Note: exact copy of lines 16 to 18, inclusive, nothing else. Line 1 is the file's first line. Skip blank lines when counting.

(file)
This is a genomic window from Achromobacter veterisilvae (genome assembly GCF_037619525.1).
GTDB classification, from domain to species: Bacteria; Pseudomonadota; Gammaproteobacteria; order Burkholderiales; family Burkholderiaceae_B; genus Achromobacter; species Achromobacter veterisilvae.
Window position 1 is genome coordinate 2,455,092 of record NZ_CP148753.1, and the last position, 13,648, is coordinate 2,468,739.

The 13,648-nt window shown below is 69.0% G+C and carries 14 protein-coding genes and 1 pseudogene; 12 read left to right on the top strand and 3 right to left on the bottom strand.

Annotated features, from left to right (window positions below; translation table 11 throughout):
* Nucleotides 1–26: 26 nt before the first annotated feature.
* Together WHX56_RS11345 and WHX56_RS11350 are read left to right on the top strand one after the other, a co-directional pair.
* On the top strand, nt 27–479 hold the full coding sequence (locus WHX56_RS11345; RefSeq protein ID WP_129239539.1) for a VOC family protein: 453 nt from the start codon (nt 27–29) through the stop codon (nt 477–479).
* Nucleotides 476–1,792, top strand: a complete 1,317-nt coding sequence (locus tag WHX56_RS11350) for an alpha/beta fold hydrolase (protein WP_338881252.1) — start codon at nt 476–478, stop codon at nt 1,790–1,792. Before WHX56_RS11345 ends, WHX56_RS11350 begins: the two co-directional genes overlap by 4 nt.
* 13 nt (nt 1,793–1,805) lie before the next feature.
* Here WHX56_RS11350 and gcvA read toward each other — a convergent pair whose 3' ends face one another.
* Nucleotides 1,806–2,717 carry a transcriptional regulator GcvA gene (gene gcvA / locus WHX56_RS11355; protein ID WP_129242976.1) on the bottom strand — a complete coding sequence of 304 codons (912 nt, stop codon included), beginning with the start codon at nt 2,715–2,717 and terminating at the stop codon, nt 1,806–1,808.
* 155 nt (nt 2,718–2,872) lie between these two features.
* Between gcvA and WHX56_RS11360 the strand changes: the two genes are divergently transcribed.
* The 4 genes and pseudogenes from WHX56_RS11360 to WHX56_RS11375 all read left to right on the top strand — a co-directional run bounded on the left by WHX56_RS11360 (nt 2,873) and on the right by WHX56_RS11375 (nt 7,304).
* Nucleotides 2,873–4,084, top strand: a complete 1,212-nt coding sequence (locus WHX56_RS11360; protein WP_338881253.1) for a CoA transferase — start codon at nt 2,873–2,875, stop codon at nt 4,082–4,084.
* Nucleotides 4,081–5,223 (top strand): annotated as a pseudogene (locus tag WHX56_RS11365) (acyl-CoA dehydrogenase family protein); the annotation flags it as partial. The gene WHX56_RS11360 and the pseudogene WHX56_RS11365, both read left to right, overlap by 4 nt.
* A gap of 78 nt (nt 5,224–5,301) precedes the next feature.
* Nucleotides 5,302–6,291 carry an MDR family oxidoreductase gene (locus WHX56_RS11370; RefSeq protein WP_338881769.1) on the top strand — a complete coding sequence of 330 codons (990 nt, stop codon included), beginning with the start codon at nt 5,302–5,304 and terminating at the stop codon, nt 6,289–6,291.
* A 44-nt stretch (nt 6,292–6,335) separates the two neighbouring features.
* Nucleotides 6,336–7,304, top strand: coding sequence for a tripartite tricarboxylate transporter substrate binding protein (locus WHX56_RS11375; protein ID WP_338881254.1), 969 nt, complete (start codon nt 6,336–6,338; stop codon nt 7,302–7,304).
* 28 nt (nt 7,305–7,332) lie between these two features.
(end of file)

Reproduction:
* Nucleotides 2,873–4,084, top strand: a complete 1,212-nt coding sequence (locus WHX56_RS11360; protein WP_338881253.1) for a CoA transferase — start codon at nt 2,873–2,875, stop codon at nt 4,082–4,084.
* Nucleotides 4,081–5,223 (top strand): annotated as a pseudogene (locus tag WHX56_RS11365) (acyl-CoA dehydrogenase family protein); the annotation flags it as partial. The gene WHX56_RS11360 and the pseudogene WHX56_RS11365, both read left to right, overlap by 4 nt.
* A gap of 78 nt (nt 5,224–5,301) precedes the next feature.